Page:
Hostile Takeover In Moscow?
Critics of Chabad-led umbrella group angry as shul changes hands; AJCongress dragged into controversy.
Walter Ruby - Special To The Jewish Week
Since Rabbi Berel Lazar of Chabad Lubavitch was appointed chief rabbi of Russia by President Vladimir Putin in 2000, the Federation of Russian Jewish Organizations, or FEOR, has grown in stature in the 500,000-strong Jewish community. Even critics of the Chabad-dominated umbrella body acknowledge that Chabad has worked wonders in bringing Yiddishkeit to communities large and small throughout the former Soviet Union.
Yet a month after FEOR demonstrated its primacy by signing a pact with the American Jewish Congress to work together to combat anti-Semitism in Russia — the first time a major American Jewish group has reached an agreement with FEOR — a number of prominent Russian Jews have condemned FEOR for what they believe is a heavy-handed takeover of a Moscow synagogue and community center.
The move, critics say, is the latest in a series of takeovers of property affiliated with other Jewish groups that appear at odds with the ethos of a worldwide religious movement that proclaims its love for every Jew.
The most recent FEOR takeover took place at the Darkei Shalom synagogue in northern Moscow. The shul is affiliated with Chamah, a religious and social welfare movement on behalf of former Soviet Jews with offices in New York and Israel, as well as Moscow. The spiritual leader of Darkei Shalom, Rabbi David Karpov, is a devotee of the late Lubavitcher rebbe, yet over the years he has distanced himself from FEOR.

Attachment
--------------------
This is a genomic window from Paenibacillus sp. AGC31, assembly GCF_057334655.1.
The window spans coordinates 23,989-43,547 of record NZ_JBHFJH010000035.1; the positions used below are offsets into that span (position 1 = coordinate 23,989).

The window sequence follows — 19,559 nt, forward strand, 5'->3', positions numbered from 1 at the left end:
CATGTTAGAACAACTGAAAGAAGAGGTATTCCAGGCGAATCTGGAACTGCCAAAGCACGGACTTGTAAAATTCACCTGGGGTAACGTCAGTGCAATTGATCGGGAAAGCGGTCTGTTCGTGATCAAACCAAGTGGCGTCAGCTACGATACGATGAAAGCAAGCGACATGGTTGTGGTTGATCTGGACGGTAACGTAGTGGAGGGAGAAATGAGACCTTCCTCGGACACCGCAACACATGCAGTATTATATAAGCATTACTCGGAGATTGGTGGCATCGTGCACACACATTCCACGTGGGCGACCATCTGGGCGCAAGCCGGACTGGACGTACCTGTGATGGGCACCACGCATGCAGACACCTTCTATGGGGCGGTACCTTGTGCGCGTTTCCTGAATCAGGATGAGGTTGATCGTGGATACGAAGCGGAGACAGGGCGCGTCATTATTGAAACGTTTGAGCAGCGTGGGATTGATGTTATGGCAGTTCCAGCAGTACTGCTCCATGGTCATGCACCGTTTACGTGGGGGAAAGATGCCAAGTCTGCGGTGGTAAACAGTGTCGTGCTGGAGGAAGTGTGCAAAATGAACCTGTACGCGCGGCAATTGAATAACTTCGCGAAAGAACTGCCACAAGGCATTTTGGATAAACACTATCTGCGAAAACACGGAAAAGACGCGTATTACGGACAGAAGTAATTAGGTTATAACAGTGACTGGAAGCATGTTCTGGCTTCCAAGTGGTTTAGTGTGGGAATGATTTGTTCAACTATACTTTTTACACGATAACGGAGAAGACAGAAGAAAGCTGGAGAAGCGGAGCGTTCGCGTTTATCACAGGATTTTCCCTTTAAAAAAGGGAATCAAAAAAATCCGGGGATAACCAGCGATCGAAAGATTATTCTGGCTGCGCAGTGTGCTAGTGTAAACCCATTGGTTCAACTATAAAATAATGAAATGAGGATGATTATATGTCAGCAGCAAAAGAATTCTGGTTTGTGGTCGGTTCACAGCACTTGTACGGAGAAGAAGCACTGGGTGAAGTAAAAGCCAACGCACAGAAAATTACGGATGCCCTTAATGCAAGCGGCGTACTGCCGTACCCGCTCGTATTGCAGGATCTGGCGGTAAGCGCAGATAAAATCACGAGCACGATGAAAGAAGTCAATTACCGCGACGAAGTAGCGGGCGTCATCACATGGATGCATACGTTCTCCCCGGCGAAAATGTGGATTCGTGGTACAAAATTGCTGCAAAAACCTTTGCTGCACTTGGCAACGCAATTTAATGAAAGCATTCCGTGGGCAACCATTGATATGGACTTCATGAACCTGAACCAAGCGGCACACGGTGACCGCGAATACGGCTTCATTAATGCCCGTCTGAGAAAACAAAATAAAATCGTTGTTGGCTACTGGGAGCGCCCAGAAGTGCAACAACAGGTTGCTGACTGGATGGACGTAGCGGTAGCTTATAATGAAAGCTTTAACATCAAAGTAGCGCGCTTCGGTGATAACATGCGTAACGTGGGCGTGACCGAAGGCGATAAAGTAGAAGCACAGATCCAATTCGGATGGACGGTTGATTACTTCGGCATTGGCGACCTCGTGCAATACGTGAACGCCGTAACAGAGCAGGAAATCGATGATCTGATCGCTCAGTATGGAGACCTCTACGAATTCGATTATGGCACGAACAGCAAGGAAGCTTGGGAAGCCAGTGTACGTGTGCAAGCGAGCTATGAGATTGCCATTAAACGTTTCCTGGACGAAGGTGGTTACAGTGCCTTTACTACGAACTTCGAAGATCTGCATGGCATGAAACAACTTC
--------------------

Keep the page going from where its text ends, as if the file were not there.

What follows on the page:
Rabbi Karpov, the first Russian-born rabbi to be ordained and start a congregation after the breakup of the Soviet Union, said he was jolted last month by a phone call from Rabbi Lazar, the founder of FEOR, informing him that the owner of the Otradnoe housing complex where Darkei Shalom is located was giving the synagogue complex to FEOR as a gift.
Rabbi Lazar also informed Rabbi Karpov that he might be allowed to stay on as rabbi of the congregation, but only if he agreed to serve under FEOR’s aegis.
To enforce its new status, FEOR has dispatched a guard and a manager to Darkei Shalom who have begun enforcing a new set of regulations Rabbi Karpov considers onerous. One stipulates that everyone, including Rabbi Karpov, must leave the synagogue complex no later than 30 minutes after evening prayers, making it impossible for the rabbi to teach classes.
Another new rule forbids people from sleeping over at the facility on Friday nights, a practice Rabbi Karpov sees as a “mitzvah” that has enabled single men and families who cannot walk home on Shabbat because the synagogue is in a remote section many miles from their homes to attend services.
Meanwhile, Chamah’s main office in Moscow last week received an official letter from a court in the capital asserting that the group, which runs a day school and soup kitchens there as well as Darkei Shalom, did not properly register its programs and institutions with the government. As a result, the letter said, it may be prevented from operating.
Rabbi Karpov, who asserts that Chamah registered its programs every six months as legally required, believes the timing of the “out of the blue” legal challenge is not coincidental, given the closeness of Putin to Rabbi Lazar. The chief rabbi is known to meet with the president in the Kremlin every couple of months, and has consistently defended Putin as a friend of the Jews and supporter of democracy.
That support has continued even as Putin’s government has become more authoritarian and as Putin supporters in the Duma published a virulently anti-Semitic letter for which the president subsequently apologized.
Rabbi Karpov fears the letter from the court may be a prelude to a move by the government to confiscate all Chamah facilities in Moscow and hand them over to FEOR.
Asked whether his organization wants to take control of Chamah’s day school, FEOR spokesman Baruch Gorin replied, “No, but if the Russian government, which accredited the school, were to turn to us and say they will close the school unless we take control of it, of course we would do that.”
FEOR’s recent moves have met with stiff resistance.